The Christian Democratic Union (CDU) of Chancellor Angela Merkel clearly prevailed yesterday to the Social Democratic Party (SPD) led by Martin Schulz in the first beat of the German election year, in the federal state of Saarland and six months of the general election in which both will fight for the Chancery.
The so-called “Schulz effect” – a rebound attributed by the SPD surveys under the leadership of the former president of the European Parliament – did not exist, at least failed to scale the small “Land” of the Saar (west) where this Sunday held Regional elections.
Merkel’s CDU, the dominant force in that state for 18 years, obtained 40.7%, which not only confirms it as the first regional force, but represents an increase of more than 5% compared to the regional elections of 2012.
The SPD lost around half point and stood at 29.6%, according to the official final results of the election.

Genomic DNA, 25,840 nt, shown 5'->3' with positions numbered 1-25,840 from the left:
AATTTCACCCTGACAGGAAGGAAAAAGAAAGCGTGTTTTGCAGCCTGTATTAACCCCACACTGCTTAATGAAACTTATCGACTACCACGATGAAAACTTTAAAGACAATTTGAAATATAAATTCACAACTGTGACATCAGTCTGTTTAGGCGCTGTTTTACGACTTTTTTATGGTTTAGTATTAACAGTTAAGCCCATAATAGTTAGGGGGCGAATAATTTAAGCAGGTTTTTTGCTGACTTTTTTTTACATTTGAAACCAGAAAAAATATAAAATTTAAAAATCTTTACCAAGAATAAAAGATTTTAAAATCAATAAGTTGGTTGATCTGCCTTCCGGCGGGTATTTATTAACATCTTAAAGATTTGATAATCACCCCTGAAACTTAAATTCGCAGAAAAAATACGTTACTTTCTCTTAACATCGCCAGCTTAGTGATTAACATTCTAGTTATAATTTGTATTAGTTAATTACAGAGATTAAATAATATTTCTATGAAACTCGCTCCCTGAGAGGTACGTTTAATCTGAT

Everything points to a reissue of the grand coalition that governs now in Saarland, the same constellation that runs Merkel in Berlin and this “Land” leads her coreligionist Annegret Kramp-Karrenbauer.
A week after having been elected leader of the SPD with 100% by their coreligionists, Schulz admitted his “disappointment” by the result of his party this Sunday.
What happened in the “Land”, where predicted a similar result between the two large formations, leaves at least in question the polls that point to a technical tie to 33% among their ranks and those of the chancellor in the generals of the 24th September.
“The good news is that there has been a high mobilization, and this is good for all democratic forces”, Schulz said in a first reaction to public television, alluding to 70% of participation, almost ten points above that registered in 2012.